“Have time for a therapy catch on Thursday?”
The text from Aaron (Days #170 and #209) caught me completely by surprise. I honestly didn’t think we’d see each other again in 2018.
“I’m in town for my grandma’s funeral and would love to just throw a ball and catch it. Baseball is always there when something or someone else ceases to be.”
His words reminded me of the epic speech by James Earl Jones at the end of Field of Dreams.
“The one constant through all the years, Ray, has been baseball. America has rolled by like an army of steamrollers. It’s been erased like a blackboard, rebuilt, and erased again. But baseball has marked the time. This field, this game…it’s a piece of our past. It reminds us of all that once was good. And that could be again.”
Both of my grandmothers have passed away in recent years. I know that feeling of missing family, of hearing their laughs and stories, especially around holidays and birthdays. Greatmon’s hot tamale pie at Christmas. Riding roller coasters with Grandma B. Immediately, I rearranged my calendar to create space to spend time with Aaron.
“Our first game of catch was right across the street,” he said. “You in the chair with your ankle propped up on a bucket.”
I had yet to make the connection between the two locations. A lot has happened in the last three years — the winners of the last three World Series can serve as examples.
Aaron wore a new Jacksonville Jumbo Shrimp hat that he got for his birthday, representing the 904 of Vince Coleman, Daniel Murphy, and Tim Tebow. I wore my Royals hat that was new back on Day #170. Yesterday, after the funeral, Aaron and his uncles drove four hours through several counties of southwest Missouri in search of oysters to make his grandmother’s signature oyster dressing to go with dinner.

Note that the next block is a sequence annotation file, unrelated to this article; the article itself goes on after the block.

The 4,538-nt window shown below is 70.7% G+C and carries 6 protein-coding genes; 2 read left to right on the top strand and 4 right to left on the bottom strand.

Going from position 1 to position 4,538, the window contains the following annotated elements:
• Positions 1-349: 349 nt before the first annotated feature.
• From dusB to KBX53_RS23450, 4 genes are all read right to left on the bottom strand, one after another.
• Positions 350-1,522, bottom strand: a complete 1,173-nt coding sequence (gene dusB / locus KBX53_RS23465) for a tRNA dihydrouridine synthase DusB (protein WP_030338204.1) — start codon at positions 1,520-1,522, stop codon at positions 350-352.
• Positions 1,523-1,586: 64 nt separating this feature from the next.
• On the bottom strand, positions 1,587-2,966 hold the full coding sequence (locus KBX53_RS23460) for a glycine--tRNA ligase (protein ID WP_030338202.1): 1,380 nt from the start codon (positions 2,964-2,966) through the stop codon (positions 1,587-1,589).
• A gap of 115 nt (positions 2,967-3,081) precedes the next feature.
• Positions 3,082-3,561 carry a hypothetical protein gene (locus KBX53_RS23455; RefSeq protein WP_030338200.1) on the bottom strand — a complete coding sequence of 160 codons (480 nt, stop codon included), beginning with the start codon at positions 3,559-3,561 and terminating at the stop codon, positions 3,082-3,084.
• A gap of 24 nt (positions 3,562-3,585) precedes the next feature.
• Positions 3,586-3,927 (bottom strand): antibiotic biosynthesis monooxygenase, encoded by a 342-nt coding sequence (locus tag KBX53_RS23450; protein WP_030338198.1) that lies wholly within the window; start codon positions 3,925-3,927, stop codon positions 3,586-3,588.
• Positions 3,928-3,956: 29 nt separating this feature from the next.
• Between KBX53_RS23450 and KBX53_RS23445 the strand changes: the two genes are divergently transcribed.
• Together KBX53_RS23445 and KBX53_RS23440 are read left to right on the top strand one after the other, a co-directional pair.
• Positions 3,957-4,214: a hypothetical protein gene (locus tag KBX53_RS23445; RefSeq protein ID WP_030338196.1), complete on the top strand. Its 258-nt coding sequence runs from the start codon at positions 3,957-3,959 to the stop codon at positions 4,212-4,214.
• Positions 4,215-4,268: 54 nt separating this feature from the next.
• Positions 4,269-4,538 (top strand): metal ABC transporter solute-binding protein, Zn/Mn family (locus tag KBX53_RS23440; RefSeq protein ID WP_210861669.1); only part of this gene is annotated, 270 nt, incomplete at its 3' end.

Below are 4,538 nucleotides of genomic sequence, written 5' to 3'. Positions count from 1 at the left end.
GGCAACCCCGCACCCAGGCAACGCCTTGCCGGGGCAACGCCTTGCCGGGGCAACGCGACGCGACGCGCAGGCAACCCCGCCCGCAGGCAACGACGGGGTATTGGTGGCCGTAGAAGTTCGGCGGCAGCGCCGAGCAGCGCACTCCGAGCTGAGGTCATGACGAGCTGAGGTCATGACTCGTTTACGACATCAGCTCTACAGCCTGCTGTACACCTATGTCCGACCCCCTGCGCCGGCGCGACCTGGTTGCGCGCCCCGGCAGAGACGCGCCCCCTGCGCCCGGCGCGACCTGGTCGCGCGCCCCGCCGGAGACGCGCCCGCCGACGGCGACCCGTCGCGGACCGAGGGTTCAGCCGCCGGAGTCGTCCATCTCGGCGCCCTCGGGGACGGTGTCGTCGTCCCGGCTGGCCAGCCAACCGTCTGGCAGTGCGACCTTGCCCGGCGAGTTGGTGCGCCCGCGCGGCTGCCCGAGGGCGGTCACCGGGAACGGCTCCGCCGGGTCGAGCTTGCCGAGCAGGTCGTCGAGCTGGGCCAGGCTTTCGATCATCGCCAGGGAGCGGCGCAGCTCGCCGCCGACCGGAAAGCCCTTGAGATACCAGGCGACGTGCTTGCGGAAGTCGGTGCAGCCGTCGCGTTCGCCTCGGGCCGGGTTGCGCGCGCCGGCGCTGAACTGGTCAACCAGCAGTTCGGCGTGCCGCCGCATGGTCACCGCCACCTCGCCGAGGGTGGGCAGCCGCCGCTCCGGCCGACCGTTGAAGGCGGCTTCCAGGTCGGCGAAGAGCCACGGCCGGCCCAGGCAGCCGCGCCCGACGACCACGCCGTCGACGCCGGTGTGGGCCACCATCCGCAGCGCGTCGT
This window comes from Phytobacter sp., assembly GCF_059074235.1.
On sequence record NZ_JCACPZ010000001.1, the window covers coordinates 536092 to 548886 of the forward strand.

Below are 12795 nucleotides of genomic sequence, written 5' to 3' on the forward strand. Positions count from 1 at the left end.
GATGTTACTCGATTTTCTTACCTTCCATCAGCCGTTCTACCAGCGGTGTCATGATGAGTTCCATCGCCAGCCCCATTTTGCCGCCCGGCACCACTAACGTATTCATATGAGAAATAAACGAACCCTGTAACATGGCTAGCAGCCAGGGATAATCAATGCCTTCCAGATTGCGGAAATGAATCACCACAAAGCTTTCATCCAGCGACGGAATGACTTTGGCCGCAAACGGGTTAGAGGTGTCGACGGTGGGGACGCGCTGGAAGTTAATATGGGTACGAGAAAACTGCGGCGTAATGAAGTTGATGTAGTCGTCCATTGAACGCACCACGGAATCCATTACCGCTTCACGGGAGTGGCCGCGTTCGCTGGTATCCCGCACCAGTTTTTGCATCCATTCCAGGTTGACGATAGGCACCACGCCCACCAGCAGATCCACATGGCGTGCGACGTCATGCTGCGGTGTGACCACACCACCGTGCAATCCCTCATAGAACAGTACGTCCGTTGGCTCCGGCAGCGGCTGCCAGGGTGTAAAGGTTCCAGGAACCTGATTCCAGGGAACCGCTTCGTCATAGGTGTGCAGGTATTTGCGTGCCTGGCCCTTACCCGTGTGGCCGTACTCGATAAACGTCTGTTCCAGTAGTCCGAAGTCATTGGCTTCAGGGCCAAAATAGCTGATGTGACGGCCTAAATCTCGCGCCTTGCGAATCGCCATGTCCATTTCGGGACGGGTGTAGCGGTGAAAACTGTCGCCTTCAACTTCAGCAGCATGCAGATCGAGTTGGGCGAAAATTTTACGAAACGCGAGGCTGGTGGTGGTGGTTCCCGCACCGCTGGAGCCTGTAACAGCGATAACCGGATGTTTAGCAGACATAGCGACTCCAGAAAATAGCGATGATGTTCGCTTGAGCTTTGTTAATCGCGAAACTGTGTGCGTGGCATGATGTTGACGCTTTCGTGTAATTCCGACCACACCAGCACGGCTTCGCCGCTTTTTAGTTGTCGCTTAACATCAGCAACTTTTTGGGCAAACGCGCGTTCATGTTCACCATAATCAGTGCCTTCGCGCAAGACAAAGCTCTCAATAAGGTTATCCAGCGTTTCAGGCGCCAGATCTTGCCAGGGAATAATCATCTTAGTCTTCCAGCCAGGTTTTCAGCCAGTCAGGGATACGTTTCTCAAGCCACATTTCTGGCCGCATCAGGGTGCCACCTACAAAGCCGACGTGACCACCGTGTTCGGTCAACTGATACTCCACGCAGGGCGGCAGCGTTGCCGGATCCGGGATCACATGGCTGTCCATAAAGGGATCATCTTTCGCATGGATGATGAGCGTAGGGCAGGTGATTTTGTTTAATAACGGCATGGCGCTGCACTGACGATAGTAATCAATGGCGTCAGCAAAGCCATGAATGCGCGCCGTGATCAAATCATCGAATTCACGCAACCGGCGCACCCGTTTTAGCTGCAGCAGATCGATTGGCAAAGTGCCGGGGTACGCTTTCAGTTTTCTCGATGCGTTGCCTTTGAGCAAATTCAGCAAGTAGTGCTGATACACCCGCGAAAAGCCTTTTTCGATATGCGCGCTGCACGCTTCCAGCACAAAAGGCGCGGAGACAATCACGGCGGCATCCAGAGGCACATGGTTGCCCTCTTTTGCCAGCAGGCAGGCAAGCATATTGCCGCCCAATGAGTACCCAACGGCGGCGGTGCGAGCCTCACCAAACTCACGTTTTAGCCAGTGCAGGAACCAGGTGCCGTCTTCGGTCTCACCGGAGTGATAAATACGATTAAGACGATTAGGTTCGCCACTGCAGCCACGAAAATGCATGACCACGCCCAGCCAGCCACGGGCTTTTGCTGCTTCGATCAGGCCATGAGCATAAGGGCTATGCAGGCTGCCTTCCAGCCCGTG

It took about an hour of catch and conversation and curveballs, of sliders and stories, of leather pops and short hops until we were both covered in sweat and smiling. Therapy games of catch are not meant to be rushed.
“This,” Aaron gestured to the glove and baseball and the gravel-covered infield, “this feels normal.”
We parted ways, and I sent him southbound with a care package of Dr Pepper, old baseball cards, and a prayer for safe travels into the winds and rains of Hurricane Florence. Even though the circumstances making today’s game of catch possible were far from ideal, getting the chance to spend time with Aaron is always, always an encouraging experience.